The Book of Everything at Belvoir Street, adapted by Richard Tulloch from Guus Kuijer’s children’s book, directed by Neil Armfield, designed by Kim Carpenter of Theatre of Image, and performed by a brilliant cast, gave me the most satisfying evening I’ve had in the theatre for a very long time. The audience was mostly adults, though the smattering of children – or at least the ones in my row – were vocal in their enjoyment.
It has its controversial aspects. In a comment at the Stage Noise site, someone identifying self only as ‘Mummy’, wrote::
Parents should be warned that the “dark moments” in this play include graphic domestic violence where a mother is hit in the stomach and face by her husband. I wonder how many parents would take their children to see the play if they were warned about this content.
At Mim’s Muddle, in the course of an excellent account of the play, the eponymous Mim mentioned the portrayal of domestic violence, noting that if she’d been more alert she would have seen mention of it in the press. She went on to say, ‘But, being a story intended for kids, there was resolution and healing at the end and it certainly led to interesting conversations about relationships on the way home in the car.’ Richard Tulloch commented:
Yes, in rehearsals there was naturally much discussion about the violence in the show. It’s unavoidable in the story, and without the shock of seeing it, we wouldn’t feel the same elation when Thomas eventually rises above it. But we hope that by making it stylized and short it won’t dominate the whole experience for kids, so that they are unable to appreciate the happier scenes.
Here’s my two bobs’ worth, and I speak as one who walked out of a previous Belvoir Street production because of its representation of violence. Violence on stage is very different from screen violence; we could see that the people in front of us were not being harmed (the noise of impact was provided by a person sitting in full view on the other side of the stage, the action was in slow motion, etc.). The violence was understood as dreadful, possibly even cosmos shattering, so there’s no question of it being normalised (as it is every afternoon in the cartoons), and there was indeed resolution and the hope of forgiveness at the end. I too wonder how many children would get to see the play if their parents were ‘warned’ about this content, and I wonder, in addition, if the children who weren’t taken would be deprived of something valuable. I worry that protectiveness of our children may sometimes do more harm than the things we want to protect them from. An age advisory might be called for, but I think it would be a rare ten year old (almost the age of the play’s main character, played with amazing grace and stamina by the 33 year old Matthew Whittet) who would be traumatised by this production.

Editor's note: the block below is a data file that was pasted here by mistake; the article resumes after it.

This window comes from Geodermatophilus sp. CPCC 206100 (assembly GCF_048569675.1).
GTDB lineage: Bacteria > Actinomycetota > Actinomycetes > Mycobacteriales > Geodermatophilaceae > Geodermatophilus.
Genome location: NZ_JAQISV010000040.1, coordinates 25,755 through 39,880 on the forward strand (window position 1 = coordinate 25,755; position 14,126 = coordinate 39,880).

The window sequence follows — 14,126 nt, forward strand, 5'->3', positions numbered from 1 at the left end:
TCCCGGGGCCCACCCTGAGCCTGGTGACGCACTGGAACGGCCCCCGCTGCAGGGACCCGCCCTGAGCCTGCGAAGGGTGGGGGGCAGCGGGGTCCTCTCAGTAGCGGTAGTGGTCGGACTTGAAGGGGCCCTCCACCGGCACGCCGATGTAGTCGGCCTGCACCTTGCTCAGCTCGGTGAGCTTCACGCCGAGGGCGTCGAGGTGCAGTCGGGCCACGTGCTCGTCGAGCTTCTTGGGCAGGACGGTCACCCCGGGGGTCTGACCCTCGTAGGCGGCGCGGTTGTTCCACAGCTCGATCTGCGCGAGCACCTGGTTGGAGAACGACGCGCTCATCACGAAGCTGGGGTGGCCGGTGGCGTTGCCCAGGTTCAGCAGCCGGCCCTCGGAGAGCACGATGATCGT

When The Summer of the Seventeenth Doll toured rural Australia in the late 1950s, I had the good fortune to see it, my very first piece of professional theatre. I was 10 or 11 years old. Someone, in my hearing, questioned my parents’ wisdom in taking me, given the play’s adult themes. My good Catholic father, bless his memory, fobbed off the concerned citizen with a joke. I loved the play, the adult themes sailing right past me, but I was transported by the intense emotion, which these days might well be classed as domestic violence, and still treasure the memory.
Possibly the best thing about The Book of Everything is that it transcends the separation of children’s and adult’s culture that we have come to accept as normal. It’s a play about a child that adults can enjoy without condescension. A man playing a savage dog, ridiculously, runs through the audience; there’s the kind of audience participation that’s usually restricted to children’s theatre (we throw things onto the stage, and some of us get to sit up there in the final scene). We adults are allowed to enjoy as if we are children. And the children in the audience are allowed to engage with big themes: how do you deal with abuse of power? is there a God?